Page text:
Tuam residents are to air their concerns regarding a proposed biogas and anaerobic digestion facility in Airglooney Business Park at an oral hearing to be held by An Bord Pleanála later this month.
The planned facility at the former site of the sugar beet factory on the Ballygaddy Road would generate renewable energy through a process known as anaerobic digestion, which breaks down organic input materials in the absence of oxygen to create methane gas or biogas.
It is estimated that the development will generate 50 to 60 jobs during the construction phase and support ten to 15 jobs, both drivers and on-site staff, in the operational phase.
According to planning documents submitted to Galway County Council, the proposed facility would have the capacity to power approximately 1,746 homes or 85 per cent of households in Tuam.
The documents also state that, in its operational phase, the plant will produce 1.6MW of electricity from biodegradable products that would normally be diverted to landfill sites.
The development by Bernard Hynes was given the go-ahead by county planners last July subject to 15 conditions, including a requirement that finalised proposals be submitted for the materials or feedstocks to be used at the plant, which may include energy crops, agricultural slurries and residues or organic wastes, and a further assessment of “specific odour risks” resulting from them.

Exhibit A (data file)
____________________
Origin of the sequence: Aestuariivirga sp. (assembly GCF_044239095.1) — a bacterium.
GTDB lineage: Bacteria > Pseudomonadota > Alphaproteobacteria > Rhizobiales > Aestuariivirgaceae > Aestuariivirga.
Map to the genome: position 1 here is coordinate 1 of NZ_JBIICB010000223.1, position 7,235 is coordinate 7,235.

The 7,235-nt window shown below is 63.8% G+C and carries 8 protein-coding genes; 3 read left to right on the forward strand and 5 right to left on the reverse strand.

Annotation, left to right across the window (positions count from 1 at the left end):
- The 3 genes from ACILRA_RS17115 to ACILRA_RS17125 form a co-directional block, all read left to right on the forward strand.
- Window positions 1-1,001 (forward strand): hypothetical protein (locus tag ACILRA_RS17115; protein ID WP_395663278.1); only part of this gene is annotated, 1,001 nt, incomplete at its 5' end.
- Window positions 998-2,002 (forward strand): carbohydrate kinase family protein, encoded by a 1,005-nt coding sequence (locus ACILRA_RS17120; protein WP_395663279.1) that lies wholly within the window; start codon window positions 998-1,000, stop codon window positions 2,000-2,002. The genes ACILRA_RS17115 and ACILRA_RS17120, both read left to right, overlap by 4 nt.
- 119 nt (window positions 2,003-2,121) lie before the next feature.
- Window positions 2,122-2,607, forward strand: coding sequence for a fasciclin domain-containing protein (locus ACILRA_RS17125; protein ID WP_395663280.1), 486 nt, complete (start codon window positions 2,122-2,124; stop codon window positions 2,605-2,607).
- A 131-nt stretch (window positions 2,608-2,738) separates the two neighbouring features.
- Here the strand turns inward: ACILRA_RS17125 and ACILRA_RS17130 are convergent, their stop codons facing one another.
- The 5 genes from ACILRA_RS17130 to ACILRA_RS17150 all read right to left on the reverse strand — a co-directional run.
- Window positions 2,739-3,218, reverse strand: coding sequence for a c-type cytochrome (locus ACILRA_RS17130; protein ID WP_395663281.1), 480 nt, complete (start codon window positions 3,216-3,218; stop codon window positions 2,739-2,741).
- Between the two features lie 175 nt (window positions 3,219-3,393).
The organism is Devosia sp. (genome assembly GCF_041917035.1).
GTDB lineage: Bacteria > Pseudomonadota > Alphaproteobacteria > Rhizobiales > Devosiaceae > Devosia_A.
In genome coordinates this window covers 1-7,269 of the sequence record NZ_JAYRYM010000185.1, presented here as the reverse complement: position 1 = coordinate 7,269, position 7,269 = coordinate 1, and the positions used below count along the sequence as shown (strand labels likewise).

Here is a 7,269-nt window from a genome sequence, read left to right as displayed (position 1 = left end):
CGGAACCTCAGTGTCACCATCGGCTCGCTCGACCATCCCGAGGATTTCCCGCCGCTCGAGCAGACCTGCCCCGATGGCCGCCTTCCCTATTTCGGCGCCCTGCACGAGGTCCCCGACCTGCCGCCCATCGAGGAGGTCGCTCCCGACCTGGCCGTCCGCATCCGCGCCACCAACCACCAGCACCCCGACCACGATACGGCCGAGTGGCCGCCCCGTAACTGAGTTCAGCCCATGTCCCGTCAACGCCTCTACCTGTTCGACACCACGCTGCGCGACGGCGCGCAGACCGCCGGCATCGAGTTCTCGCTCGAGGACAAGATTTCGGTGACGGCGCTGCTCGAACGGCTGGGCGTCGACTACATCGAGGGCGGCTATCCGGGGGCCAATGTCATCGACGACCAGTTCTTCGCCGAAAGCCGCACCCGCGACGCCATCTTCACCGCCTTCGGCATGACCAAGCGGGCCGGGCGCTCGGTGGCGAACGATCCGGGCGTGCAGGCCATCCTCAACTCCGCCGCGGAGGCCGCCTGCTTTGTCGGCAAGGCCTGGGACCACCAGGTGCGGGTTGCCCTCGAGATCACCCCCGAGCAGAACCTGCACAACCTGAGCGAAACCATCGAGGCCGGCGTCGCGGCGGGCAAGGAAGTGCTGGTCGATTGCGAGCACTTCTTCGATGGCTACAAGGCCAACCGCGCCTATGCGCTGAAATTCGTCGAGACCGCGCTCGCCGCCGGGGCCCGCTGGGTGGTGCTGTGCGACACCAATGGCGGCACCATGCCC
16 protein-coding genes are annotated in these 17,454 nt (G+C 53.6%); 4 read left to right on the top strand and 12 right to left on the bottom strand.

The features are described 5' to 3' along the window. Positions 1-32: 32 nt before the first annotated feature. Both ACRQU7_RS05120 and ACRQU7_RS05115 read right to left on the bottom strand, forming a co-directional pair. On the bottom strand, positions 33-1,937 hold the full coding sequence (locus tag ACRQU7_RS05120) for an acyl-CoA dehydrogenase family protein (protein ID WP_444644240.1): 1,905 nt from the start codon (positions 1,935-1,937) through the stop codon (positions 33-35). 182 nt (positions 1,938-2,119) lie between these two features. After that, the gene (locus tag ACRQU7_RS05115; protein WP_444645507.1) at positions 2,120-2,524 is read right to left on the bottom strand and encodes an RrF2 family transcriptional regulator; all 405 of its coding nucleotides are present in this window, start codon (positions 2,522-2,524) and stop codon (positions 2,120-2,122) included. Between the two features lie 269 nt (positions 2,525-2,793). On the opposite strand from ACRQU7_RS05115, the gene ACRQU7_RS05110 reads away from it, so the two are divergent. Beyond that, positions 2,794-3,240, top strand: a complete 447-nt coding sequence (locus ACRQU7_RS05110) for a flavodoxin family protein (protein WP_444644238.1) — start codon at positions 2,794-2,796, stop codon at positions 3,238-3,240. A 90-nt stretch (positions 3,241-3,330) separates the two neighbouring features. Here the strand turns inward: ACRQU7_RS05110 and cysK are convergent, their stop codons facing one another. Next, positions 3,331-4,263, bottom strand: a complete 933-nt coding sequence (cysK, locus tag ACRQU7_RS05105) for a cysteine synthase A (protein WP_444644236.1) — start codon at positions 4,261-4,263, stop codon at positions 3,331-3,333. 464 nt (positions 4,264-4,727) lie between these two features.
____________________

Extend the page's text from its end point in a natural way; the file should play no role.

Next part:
However, the council’s decision was appealed to An Bord Pleanála by local residents and businesses, including Airglooney Residents’ Association Connacht Wool Tuam Limited, St Coleman’s Anglers’ Association, and Tuam Biogas Concern Group.
Initially due to take place in early December, an oral hearing is now scheduled to begin at 10am on Tuesday 22 January at Ard Rí House Hotel, Tuam.
Appellants have requested clarification regarding the feedstocks that will be used at the plant, and raised concerns regarding potential air pollutants produced by the facility and their impact on residents and students at the five national schools and four secondary schools within two kilometres of the plant.
In addition, concerns have been raised regarding potential bad odours from both the facility and materials being delivered to it, and any increase in the volume of HGV traffic in the area.
The site is 60 metres south of the River Clare, part of the Lough Corrib Special Area of Conservation, and local residents and St Coleman’s Anglers’ Association have also raised concerns regarding the possibility of river pollution in the area.
An Bord Pleanála were expected to finalise their decision on the future of the proposed development by 14 February but this date is now expected to be revised following the planned oral hearing.